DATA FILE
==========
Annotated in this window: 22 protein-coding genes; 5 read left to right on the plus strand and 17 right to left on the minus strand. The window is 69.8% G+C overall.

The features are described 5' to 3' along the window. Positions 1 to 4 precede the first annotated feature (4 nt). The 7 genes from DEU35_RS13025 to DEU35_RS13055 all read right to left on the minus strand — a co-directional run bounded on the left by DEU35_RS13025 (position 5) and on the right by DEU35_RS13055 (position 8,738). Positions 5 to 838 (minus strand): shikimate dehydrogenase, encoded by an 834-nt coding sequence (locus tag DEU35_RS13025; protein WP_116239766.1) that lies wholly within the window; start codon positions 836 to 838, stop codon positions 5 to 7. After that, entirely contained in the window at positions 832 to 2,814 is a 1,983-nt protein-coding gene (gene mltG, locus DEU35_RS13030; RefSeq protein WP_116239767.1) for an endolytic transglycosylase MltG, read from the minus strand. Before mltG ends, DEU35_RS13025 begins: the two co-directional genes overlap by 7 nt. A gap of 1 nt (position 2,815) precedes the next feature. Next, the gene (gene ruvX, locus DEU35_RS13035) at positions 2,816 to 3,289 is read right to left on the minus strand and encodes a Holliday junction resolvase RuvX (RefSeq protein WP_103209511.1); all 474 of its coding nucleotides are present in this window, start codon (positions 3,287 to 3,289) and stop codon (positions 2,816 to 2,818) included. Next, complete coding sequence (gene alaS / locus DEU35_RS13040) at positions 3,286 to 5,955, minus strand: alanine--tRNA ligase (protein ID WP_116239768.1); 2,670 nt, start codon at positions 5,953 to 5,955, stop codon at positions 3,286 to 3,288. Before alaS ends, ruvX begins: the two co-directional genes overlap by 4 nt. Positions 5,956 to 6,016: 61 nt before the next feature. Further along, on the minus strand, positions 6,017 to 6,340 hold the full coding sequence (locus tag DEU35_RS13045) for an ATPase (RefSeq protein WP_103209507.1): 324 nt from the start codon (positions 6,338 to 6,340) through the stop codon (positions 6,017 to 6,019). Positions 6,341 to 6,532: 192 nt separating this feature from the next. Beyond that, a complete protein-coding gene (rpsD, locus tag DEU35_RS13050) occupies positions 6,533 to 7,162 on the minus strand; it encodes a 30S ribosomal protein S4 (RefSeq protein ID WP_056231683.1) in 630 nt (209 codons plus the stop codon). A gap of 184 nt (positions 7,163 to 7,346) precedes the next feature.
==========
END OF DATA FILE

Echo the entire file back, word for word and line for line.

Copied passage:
Annotated in this window: 22 protein-coding genes; 5 read left to right on the plus strand and 17 right to left on the minus strand. The window is 69.8% G+C overall.

The features are described 5' to 3' along the window. Positions 1 to 4 precede the first annotated feature (4 nt). The 7 genes from DEU35_RS13025 to DEU35_RS13055 all read right to left on the minus strand — a co-directional run bounded on the left by DEU35_RS13025 (position 5) and on the right by DEU35_RS13055 (position 8,738). Positions 5 to 838 (minus strand): shikimate dehydrogenase, encoded by an 834-nt coding sequence (locus tag DEU35_RS13025; protein WP_116239766.1) that lies wholly within the window; start codon positions 836 to 838, stop codon positions 5 to 7. After that, entirely contained in the window at positions 832 to 2,814 is a 1,983-nt protein-coding gene (gene mltG, locus DEU35_RS13030; RefSeq protein WP_116239767.1) for an endolytic transglycosylase MltG, read from the minus strand. Before mltG ends, DEU35_RS13025 begins: the two co-directional genes overlap by 7 nt. A gap of 1 nt (position 2,815) precedes the next feature. Next, the gene (gene ruvX, locus DEU35_RS13035) at positions 2,816 to 3,289 is read right to left on the minus strand and encodes a Holliday junction resolvase RuvX (RefSeq protein WP_103209511.1); all 474 of its coding nucleotides are present in this window, start codon (positions 3,287 to 3,289) and stop codon (positions 2,816 to 2,818) included. Next, complete coding sequence (gene alaS / locus DEU35_RS13040) at positions 3,286 to 5,955, minus strand: alanine--tRNA ligase (protein ID WP_116239768.1); 2,670 nt, start codon at positions 5,953 to 5,955, stop codon at positions 3,286 to 3,288. Before alaS ends, ruvX begins: the two co-directional genes overlap by 4 nt. Positions 5,956 to 6,016: 61 nt before the next feature. Further along, on the minus strand, positions 6,017 to 6,340 hold the full coding sequence (locus tag DEU35_RS13045) for an ATPase (RefSeq protein WP_103209507.1): 324 nt from the start codon (positions 6,338 to 6,340) through the stop codon (positions 6,017 to 6,019). Positions 6,341 to 6,532: 192 nt separating this feature from the next. Beyond that, a complete protein-coding gene (rpsD, locus tag DEU35_RS13050) occupies positions 6,533 to 7,162 on the minus strand; it encodes a 30S ribosomal protein S4 (RefSeq protein ID WP_056231683.1) in 630 nt (209 codons plus the stop codon). A gap of 184 nt (positions 7,163 to 7,346) precedes the next feature.